Chapter

Vacuous Names and Fictional Entities*

Kripke Saul A.

in Philosophical Troubles

Published in print December 2011 | ISBN: 9780199730155
Published online January 2012 | e-ISBN: 9780199918430 | DOI: http://dx.doi.org/10.1093/acprof:oso/9780199730155.003.0003
Vacuous Names and Fictional Entities*

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One of the main concerns of Kripke's previous work is the semantics of proper names and natural kind terms. A classical view which Putnam mentioned, advocated by Mill, states that proper names have as their function simply to refer; they have denotation but not connotation. The alternative view, which until fairly recently has dominated the field, has been that of Frege and Russell. They hold that ordinary names have connotation in a very strong sense: a proper name such as “Napoleon” simply means the man having most of the properties we commonly attribute to Napoleon, such as being Emperor of the French, losing at Waterloo, and the like. For various general terms, such as cow and tiger or elm and beech, not only Frege and Russell, but Mill as well, held that they have connotation in the sense that we learn what it is to be a tiger by being given some list of properties which form necessary and sufficient conditions for being a tiger. In both these cases, both where Mill and Frege– Russell disagree and where Mill and Frege–Russell agree, Kripke has advocated the view that the consensus is largely wrong; that it is reference which is much more important here than any supposed sense. This chapter discusses one aspect of this problem, since no consideration in favor of the Frege–Russell view of proper names has seemed more conclusive than the fact that names can sometimes be empty—that, for example, they can occur in fiction. Also, even if they do in fact refer, it is intelligible to raise the question of whether the alleged referent really exists.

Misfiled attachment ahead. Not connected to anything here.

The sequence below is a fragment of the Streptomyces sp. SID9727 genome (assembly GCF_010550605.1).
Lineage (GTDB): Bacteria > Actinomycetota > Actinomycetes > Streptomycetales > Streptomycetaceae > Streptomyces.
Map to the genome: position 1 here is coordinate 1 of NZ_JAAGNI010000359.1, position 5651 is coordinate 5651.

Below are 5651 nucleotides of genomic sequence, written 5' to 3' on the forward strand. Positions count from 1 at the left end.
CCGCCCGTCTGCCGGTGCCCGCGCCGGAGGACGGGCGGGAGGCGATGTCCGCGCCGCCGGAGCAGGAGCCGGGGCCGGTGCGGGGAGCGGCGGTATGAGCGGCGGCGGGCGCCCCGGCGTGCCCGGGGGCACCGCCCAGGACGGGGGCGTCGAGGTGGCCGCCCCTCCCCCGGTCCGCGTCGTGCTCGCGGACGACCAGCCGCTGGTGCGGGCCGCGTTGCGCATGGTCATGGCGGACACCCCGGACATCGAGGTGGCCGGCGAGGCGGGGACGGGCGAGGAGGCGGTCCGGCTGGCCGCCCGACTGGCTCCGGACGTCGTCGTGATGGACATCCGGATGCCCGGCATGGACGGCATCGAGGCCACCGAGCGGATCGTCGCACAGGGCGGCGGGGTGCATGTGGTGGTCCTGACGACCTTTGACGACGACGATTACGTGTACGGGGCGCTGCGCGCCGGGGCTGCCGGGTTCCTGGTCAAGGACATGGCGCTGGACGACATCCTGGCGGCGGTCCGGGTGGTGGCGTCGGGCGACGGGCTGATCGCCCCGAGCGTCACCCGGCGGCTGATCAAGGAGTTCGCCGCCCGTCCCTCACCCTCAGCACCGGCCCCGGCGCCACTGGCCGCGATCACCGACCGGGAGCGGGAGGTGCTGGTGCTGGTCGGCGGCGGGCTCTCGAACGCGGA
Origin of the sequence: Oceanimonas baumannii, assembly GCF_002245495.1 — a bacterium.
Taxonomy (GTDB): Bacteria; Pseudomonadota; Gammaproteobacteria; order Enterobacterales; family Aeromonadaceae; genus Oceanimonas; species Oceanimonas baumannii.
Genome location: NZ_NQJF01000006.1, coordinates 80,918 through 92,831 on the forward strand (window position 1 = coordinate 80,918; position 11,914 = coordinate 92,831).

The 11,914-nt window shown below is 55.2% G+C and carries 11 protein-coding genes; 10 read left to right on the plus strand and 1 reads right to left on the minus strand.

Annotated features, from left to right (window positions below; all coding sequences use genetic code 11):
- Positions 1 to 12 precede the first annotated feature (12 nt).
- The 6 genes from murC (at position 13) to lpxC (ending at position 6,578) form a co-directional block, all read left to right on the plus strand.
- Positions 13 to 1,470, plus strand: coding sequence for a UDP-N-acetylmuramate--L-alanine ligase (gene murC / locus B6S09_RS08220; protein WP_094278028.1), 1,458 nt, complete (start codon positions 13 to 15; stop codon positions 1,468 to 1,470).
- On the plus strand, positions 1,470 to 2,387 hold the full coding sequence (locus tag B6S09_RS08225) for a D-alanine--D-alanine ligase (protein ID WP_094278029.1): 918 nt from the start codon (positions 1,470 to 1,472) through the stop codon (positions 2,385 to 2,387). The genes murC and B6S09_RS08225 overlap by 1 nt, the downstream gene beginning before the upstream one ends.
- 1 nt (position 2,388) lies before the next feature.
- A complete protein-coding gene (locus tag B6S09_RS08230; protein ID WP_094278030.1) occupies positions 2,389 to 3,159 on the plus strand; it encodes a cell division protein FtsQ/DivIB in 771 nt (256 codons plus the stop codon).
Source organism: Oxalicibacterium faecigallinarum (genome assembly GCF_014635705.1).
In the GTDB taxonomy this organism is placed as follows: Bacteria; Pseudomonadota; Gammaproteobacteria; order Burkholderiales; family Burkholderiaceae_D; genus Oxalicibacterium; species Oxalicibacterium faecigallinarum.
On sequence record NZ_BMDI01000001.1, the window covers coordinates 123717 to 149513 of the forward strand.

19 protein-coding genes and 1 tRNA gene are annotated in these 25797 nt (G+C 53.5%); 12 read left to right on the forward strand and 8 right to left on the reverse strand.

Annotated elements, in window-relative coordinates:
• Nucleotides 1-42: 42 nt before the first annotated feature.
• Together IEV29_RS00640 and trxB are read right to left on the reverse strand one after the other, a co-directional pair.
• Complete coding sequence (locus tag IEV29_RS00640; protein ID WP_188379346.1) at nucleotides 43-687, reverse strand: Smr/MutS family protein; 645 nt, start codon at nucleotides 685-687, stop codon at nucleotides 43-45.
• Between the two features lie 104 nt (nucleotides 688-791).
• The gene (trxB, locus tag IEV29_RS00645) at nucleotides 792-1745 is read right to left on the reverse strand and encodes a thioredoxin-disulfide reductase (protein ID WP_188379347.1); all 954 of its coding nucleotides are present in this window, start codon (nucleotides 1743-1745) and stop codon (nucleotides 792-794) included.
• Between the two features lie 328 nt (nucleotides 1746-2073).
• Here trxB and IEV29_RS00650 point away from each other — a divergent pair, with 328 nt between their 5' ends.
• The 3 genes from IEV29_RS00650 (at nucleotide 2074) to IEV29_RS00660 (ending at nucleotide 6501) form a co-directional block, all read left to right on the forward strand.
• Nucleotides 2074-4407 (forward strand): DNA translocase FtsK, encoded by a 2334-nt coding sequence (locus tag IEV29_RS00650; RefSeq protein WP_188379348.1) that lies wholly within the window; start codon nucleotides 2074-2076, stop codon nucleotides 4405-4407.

Keywords: proper names; ordinary names; Putnam; Mill; Frege; Russell; reference

Chapter.  12963 words. 

Subjects: Philosophy

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